KNU Chairman Urges Military Readiness on Karen Martyrs’ Day

By Saw Yan Naing 12 August 2016

On the occasion of Karen Martyrs’ Day on Friday, the chairman of the Karen National Union (KNU)—whose military wing is Burma’s longest running ethnic armed organization—reminded the group that military preparations must still be carried out amid ongoing political negotiations.

Mutu Say Poe, chairman of the KNU, said in a statement that while KNU leaders are negotiating political issues through peaceful means, military leaders must remain prepared in the case of an attack by the Burma Army.

“In order to protect ourselves from the attacks of military bullies, there must still be preparations while we attempt to solve political problems peacefully,” said Mutu Say Poe.

“Because we are a liberated nationality, it is our duty to protect our people from danger. Nothing can stop us,” he said.

Friday is the 66th anniversary of Karen Martyrs’ Day, the day when the charismatic Karen leader Saw Ba U Gyi and his comrades were killed by the Burma Army in a remote village in Kawkareik Township.

The event is celebrated every year on August 12 by Karen people both inside and outside of Burma, to commemorate the fallen leaders and soldiers of an armed struggle that began more than six decades ago.

Mutu Say Poe said that leaders and soldiers had sacrificed their lives for the Karen people to be liberated from oppressors and able to live in peace and with dignity. Despite decades of conflict, the chairman stressed that the rights Karen people and other ethnic minorities have not yet been realized.

“Karen people, as well as other ethnic minorities, do not fully receive the rights of freedom, equality and self-determination in accordance with the law. These basic rights need to be granted in the Constitution. It is necessary to achieve these rights in political negotiations,” he added.

In attempting to achieve its objectives during ongoing political negotiations, the chairman noted that the KNU faces challenges regarding unity, cooperation and leadership.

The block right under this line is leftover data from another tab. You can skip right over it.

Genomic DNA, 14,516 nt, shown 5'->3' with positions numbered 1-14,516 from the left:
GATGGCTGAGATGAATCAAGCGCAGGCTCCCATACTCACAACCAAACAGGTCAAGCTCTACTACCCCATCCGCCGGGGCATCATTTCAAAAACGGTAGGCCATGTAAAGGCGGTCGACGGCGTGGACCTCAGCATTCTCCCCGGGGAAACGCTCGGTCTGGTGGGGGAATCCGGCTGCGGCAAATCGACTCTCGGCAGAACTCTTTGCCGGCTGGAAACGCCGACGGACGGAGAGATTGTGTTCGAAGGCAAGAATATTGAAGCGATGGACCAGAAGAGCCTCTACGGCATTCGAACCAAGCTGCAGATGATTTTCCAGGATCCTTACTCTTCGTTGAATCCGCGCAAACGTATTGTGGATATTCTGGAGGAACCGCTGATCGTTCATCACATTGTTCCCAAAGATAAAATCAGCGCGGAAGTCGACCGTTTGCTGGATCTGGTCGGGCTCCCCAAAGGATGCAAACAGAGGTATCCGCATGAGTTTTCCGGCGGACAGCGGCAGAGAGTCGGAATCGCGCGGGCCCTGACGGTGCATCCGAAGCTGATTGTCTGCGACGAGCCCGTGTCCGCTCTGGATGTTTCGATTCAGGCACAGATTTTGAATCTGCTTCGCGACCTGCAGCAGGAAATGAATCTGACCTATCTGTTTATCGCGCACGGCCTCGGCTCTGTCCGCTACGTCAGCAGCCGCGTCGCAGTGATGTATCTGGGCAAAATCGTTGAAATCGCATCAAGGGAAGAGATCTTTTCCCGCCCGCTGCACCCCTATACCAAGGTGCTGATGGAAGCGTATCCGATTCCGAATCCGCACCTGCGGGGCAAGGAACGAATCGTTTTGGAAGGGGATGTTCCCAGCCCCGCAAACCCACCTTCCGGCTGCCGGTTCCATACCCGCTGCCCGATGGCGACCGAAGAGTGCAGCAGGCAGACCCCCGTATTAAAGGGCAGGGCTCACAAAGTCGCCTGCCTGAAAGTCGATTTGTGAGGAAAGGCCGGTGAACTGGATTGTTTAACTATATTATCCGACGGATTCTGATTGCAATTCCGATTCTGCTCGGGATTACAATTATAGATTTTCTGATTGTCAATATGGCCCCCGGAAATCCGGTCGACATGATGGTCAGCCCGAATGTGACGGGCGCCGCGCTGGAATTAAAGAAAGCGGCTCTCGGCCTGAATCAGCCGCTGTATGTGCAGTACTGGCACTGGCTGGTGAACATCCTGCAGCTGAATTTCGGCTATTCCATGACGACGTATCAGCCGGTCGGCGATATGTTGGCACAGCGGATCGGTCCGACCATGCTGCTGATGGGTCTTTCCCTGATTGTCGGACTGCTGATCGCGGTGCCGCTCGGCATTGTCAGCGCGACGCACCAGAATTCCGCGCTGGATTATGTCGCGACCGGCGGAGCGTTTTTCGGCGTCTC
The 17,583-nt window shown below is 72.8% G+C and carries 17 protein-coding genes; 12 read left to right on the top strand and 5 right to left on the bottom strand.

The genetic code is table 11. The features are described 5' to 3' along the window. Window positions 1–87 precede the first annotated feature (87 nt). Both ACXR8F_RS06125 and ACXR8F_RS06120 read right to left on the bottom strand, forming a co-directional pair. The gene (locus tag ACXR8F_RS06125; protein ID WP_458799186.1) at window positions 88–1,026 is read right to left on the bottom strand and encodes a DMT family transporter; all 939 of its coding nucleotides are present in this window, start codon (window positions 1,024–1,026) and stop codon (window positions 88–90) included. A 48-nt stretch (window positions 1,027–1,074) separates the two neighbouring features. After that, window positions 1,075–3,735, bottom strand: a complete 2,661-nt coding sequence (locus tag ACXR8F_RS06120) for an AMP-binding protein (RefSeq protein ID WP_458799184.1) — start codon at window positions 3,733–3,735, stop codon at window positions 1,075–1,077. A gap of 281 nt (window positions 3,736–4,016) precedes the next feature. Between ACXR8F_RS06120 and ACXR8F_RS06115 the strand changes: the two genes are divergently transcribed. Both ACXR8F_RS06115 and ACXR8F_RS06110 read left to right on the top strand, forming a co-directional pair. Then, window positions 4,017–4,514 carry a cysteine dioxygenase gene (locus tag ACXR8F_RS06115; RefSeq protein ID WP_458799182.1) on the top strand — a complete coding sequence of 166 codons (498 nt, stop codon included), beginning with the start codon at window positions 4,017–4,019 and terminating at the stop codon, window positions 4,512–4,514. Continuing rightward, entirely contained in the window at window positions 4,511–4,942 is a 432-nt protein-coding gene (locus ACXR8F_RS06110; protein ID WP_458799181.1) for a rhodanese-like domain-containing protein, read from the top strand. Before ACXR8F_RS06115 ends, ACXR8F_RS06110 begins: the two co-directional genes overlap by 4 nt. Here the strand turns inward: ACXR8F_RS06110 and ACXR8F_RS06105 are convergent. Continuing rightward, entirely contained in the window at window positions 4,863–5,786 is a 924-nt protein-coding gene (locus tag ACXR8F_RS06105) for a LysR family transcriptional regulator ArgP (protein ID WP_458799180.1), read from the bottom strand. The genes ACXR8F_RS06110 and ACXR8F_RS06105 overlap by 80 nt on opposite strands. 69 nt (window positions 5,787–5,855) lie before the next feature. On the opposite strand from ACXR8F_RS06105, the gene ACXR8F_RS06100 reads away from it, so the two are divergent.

“KNU leaders and members, along with Karen people, should build unity in an effort to achieve the expectations and goals that our martyrs sacrificed for,” he said in a statement.

The KNU signed a ceasefire agreement with the previous quasi-civilian government in 2012 and was one of the eight ethnic armed groups that signed last year’s Nationwide Ceasefire Agreement (NCA).

The KNU’s military wing, the Karen National Liberation Army (KNLA), is one of the longest-running armed organizations in Southeast Asia, and has been struggling for autonomy since 1949. Karen Martyrs’ Day is remembered by Karen people around the world as one of the key events in their long struggle for autonomy.

Born in 1905 in a village in the Irrawaddy Division, Ba U Gyi studied and practiced law in England for several years before returning to Burma and becoming involved in the Karen Central Organization in 1942. He became a cabinet minister in the Burmese government, led by the Anti-Fascist People’s Freedom League, in 1946.

He was later involved in the Battle of Insein—a conflict predominantly between Karen rebels and the Burmese government that lasted more than 100 days.

Ba U Gyi laid down four principles that the KNU still use as guidelines for armed struggle today. Those principles are: surrender is out of the question; the Karen State must be recognized; we shall retain our arms; and we shall decide our own political destiny.